The impact of residential and nonresidential drug treatment on recidivism among drug-involved probationers
Krebs, C., Strom, K., Koetse, W. H., & Lattimore, P. (2009). The impact of residential and nonresidential drug treatment on recidivism among drug-involved probationers. Crime and Delinquency, 55(3), 442-471. DOI: 10.1177/0011128707307174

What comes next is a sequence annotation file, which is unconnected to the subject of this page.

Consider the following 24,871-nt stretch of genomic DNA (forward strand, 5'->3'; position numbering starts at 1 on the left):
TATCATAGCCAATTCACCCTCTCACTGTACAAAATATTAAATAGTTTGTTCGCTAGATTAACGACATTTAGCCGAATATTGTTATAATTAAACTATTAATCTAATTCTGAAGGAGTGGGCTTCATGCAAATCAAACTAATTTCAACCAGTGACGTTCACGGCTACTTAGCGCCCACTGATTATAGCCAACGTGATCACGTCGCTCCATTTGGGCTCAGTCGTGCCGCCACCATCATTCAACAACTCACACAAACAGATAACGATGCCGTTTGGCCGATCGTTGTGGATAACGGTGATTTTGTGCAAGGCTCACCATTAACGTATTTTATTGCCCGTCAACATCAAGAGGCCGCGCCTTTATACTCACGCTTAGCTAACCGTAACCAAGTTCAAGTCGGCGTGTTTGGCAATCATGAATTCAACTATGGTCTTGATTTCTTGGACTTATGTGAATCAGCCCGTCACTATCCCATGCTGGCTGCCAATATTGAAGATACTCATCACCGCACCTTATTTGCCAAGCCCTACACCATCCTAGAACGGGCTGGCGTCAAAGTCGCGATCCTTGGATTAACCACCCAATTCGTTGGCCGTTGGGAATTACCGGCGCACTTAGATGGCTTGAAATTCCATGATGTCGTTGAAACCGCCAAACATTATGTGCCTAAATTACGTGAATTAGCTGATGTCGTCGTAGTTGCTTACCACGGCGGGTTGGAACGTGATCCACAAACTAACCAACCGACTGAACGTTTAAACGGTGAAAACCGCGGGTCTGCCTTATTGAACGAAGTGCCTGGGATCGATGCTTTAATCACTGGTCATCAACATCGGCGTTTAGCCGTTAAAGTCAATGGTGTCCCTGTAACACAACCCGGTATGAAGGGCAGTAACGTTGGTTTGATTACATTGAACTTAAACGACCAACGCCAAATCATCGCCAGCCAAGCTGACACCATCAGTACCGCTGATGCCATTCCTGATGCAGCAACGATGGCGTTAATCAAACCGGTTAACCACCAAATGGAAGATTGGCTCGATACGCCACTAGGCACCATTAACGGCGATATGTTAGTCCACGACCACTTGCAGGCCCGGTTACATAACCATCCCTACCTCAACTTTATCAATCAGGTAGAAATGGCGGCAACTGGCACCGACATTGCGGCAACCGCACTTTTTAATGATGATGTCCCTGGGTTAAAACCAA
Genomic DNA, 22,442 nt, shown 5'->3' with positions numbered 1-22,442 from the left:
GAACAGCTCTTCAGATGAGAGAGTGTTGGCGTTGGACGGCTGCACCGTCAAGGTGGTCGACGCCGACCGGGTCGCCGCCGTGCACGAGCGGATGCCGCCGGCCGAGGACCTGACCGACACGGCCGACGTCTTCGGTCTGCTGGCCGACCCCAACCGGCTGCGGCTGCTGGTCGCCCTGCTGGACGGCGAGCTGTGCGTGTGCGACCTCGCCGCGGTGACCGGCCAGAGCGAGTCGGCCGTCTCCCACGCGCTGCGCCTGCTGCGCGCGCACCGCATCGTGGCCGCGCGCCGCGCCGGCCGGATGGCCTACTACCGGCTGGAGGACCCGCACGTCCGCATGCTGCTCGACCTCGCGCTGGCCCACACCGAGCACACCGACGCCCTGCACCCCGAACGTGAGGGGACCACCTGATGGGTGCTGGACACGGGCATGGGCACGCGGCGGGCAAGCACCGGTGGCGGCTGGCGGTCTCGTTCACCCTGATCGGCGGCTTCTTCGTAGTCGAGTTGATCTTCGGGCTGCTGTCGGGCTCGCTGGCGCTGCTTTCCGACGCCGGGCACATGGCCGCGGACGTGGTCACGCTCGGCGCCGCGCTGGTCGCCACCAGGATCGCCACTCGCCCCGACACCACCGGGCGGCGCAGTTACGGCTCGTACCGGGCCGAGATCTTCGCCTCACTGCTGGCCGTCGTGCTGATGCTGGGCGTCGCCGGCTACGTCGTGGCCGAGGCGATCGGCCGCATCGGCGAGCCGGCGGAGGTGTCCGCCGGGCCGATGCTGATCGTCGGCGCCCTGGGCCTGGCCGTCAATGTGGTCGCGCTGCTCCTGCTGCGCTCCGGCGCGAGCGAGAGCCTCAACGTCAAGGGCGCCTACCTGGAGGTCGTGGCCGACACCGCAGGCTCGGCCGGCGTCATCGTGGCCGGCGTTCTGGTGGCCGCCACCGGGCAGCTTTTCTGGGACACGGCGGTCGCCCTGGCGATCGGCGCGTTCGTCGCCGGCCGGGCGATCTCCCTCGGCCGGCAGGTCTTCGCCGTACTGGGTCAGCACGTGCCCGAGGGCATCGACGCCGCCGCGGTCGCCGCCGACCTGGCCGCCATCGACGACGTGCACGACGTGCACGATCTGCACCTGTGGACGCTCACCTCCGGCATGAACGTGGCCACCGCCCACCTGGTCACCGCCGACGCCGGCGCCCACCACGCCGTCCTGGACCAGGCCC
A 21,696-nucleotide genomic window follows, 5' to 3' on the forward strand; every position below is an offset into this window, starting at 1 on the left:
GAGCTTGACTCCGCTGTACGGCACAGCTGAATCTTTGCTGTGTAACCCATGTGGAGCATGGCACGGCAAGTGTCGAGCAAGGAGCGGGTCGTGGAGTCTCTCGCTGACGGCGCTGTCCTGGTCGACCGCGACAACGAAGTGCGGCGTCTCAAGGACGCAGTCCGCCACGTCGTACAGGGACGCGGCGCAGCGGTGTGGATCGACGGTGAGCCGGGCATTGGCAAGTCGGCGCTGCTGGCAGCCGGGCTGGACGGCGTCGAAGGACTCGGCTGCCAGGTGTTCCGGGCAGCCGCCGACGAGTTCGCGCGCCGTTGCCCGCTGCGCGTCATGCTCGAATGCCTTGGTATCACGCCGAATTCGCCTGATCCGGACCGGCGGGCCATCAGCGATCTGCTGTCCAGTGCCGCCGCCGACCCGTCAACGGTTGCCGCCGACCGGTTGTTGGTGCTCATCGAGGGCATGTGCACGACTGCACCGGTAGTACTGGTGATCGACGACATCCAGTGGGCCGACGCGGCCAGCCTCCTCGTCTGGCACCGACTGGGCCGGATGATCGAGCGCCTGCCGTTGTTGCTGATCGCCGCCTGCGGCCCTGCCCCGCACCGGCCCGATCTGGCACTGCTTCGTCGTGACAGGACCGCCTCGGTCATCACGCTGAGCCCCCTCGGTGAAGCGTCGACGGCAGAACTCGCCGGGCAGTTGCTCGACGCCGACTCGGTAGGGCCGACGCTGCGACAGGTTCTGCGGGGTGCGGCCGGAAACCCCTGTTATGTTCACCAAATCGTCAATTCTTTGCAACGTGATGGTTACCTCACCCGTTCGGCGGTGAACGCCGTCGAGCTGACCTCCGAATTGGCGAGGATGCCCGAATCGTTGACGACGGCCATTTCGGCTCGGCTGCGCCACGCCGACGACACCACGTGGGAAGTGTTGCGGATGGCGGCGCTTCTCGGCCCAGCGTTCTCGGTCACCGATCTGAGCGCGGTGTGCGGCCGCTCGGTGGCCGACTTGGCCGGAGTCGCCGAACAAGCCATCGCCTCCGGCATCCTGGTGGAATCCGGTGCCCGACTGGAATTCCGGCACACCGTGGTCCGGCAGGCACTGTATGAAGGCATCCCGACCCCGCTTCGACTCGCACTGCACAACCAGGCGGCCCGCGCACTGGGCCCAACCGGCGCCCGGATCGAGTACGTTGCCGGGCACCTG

A variety of approaches for addressing drug use and drug-related crime among the nearly 5 million offenders on community supervision in the United States has been tried and evaluated, but questions remain about which policies or programs are most effective. The authors use a large data set to assess the impact of residential and nonresidential drug treatment on recidivism. Propensity score matching is used to establish equivalent treatment and comparison groups and to enable comparisons of treatment type. Survival analysis is used to determine the extent to which each treatment modality and numerous covariates were associated with time until recidivism. Compared to those receiving no treatment, those receiving nonresidential treatment took longer to fail or recidivate. However, those receiving residential treatment did not differ from those who received no treatment in time to failure. In the treatment-only model, nonresidential treatment participants took longer to fail than their matched residential treatment counterparts.